In a Dec. 9 San Francisco Chronicle article, Engineering Lecturer David
Calkins suggested that robots are not a thing of the future;
they are all around us. "Why do we call a Roomba a robot and not a
Calkins, arguing that we already rely on special-purpose devices such
as search engines, which use rudimentary artificial intelligence to
answer queries and rank replies. "It's a problem of definitions," Calkins
said. "People use the r-word to mean so many different things." Calkins
added that we need not worry about our electronic servants turning
against us. "If today's 'robots' don’t even know that they
are robots, how could they be imbued with a moral code?"
In a Dec. 15 opinion piece in The Capital Times, Assistant Professor
of Cinema Joseph McBride recalled his experiences
with director John Ford. McBride, who teaches a film class on Ford,
interviewed the esteemed director in 1970 for McBride's 2001 book, Searching
for John Ford: A Life. "It
was kind of comical," McBride said. "I was 23. I hadn't met
many people in the industry. … He was such an enigmatic, complicated
figure. Just having been able to observe him was important." McBride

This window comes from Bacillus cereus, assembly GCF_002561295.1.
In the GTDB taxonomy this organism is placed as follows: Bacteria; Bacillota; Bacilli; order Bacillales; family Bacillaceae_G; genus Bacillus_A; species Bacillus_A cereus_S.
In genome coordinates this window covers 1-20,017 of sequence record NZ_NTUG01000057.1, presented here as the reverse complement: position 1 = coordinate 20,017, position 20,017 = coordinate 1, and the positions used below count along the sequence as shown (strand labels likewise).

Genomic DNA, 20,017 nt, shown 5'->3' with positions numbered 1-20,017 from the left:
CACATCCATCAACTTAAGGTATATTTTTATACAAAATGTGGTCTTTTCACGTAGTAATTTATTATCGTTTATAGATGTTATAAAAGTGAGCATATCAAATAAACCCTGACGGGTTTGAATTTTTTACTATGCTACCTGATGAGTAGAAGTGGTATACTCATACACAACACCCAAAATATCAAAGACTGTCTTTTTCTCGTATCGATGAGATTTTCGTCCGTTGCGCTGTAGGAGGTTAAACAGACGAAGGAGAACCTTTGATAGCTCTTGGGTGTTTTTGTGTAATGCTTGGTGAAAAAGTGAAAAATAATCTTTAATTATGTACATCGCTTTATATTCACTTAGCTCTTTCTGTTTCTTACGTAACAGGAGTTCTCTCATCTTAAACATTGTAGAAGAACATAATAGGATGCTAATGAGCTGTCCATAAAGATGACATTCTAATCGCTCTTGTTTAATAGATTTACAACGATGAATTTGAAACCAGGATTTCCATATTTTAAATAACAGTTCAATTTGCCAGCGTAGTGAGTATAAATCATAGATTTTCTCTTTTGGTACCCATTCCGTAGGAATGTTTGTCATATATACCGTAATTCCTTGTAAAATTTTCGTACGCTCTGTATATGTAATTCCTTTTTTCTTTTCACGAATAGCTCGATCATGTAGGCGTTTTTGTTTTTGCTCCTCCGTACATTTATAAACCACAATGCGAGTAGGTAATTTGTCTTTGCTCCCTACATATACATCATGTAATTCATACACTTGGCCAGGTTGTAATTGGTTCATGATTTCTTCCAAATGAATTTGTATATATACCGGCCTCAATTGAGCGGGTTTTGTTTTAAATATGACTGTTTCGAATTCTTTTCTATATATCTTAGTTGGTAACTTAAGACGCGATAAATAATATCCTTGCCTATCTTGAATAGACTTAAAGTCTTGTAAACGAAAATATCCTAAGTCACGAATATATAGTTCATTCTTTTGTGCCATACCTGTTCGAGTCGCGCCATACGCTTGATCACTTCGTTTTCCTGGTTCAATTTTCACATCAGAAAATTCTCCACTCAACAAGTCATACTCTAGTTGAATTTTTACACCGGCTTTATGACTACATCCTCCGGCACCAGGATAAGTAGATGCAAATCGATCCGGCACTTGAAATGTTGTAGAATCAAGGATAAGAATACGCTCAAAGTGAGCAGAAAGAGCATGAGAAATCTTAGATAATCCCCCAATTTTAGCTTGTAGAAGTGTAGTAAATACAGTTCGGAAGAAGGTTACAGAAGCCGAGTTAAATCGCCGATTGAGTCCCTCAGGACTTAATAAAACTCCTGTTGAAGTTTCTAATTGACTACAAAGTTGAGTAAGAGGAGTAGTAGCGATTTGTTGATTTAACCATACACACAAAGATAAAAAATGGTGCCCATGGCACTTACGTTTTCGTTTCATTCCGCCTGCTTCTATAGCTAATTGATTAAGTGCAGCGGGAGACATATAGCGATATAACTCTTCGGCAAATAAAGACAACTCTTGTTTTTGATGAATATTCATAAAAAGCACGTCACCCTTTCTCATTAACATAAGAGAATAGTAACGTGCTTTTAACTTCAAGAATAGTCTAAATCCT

the full-length commentary for Ford's 1940 film "Grapes
Working for the green
Professor of Urban Studies Raquel Pinderhughes discussed her
latest study on "green-collar jobs" in the Dec. 17 edition of National
Public Radio's Morning Edition. "Employers are looking
for workers. There are not enough places where workers are currently being
for these jobs in terms of the hard skills, and there is a tremendous
window of opportunity for people to be trained up and placed in manual
labor jobs in green businesses," she said. The broadcast noted
Pinderhughes' belief that vocational training can both help sustain
green businesses and break the cycle of urban poverty.
In a Dec.
5 Oakland Tribune article about a plan to make Oakland the center for "green-collar jobs," Pinderhughes said, "The
idea here is reaching out to those who are locked out of the traditional
labor market, or are locked into low-wage, no benefit jobs," noting
that green business employment "is poised for dramatic growth."
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